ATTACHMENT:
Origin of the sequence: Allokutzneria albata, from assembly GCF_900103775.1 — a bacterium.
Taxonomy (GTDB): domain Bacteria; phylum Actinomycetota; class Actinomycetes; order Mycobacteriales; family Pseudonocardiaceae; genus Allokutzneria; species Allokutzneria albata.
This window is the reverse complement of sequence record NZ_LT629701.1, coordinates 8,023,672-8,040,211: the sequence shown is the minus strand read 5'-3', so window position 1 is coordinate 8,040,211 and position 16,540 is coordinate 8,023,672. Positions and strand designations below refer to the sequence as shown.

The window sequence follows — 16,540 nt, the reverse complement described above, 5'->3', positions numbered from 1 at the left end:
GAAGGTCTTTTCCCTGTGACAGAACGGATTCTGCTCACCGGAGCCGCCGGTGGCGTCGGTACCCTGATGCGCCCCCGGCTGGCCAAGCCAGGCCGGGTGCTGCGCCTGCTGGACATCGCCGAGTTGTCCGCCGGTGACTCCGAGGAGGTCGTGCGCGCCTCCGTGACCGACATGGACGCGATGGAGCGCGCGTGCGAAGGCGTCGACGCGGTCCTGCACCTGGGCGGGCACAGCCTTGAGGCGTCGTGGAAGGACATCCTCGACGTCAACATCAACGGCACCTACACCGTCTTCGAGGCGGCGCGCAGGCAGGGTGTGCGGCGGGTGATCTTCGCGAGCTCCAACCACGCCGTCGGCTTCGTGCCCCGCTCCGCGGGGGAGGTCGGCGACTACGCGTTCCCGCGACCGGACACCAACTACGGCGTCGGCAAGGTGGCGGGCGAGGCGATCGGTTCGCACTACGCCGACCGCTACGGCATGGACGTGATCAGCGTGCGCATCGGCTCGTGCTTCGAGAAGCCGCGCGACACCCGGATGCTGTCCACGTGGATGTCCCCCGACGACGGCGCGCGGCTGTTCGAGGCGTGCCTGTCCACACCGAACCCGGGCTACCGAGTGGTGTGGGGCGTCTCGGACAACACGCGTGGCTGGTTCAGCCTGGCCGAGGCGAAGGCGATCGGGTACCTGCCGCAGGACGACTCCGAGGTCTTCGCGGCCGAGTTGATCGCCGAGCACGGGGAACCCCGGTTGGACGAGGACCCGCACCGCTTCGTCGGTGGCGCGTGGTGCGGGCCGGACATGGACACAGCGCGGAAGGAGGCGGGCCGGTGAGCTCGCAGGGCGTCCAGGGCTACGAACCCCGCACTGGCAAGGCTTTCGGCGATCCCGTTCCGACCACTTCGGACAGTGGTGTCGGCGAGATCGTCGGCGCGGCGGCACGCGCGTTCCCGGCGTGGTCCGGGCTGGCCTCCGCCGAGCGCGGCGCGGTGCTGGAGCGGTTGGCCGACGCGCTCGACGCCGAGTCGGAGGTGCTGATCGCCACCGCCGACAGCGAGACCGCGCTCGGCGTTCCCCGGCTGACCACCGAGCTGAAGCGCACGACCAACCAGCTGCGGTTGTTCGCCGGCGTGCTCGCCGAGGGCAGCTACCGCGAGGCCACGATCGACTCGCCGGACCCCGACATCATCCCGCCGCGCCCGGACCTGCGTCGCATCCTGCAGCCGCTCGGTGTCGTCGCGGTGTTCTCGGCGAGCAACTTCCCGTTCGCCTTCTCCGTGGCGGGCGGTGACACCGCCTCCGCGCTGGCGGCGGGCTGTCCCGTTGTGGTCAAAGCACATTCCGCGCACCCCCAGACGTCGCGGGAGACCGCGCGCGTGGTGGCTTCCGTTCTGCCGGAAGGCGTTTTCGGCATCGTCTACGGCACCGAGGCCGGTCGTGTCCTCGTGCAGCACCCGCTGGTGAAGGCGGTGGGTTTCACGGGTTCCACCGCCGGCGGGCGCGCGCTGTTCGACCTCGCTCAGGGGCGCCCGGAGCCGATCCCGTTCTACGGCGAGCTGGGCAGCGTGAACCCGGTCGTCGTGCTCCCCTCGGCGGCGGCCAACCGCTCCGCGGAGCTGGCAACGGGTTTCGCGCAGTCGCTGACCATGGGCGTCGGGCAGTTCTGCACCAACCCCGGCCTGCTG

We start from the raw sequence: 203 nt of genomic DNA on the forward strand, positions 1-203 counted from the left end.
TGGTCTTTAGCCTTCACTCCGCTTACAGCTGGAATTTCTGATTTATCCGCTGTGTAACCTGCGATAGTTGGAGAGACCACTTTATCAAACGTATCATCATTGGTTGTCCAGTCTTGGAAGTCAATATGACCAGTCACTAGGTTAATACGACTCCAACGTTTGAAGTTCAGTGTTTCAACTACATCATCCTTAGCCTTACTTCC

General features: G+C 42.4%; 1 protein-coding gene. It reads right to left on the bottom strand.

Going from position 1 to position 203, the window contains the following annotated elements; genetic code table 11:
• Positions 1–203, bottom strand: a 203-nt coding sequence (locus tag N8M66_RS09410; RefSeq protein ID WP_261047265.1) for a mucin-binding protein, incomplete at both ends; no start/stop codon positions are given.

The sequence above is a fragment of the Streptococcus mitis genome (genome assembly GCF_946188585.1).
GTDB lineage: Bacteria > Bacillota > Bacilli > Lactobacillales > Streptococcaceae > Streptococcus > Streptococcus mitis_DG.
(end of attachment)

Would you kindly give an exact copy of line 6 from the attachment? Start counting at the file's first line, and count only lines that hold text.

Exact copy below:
We start from the raw sequence: 203 nt of genomic DNA on the forward strand, positions 1-203 counted from the left end.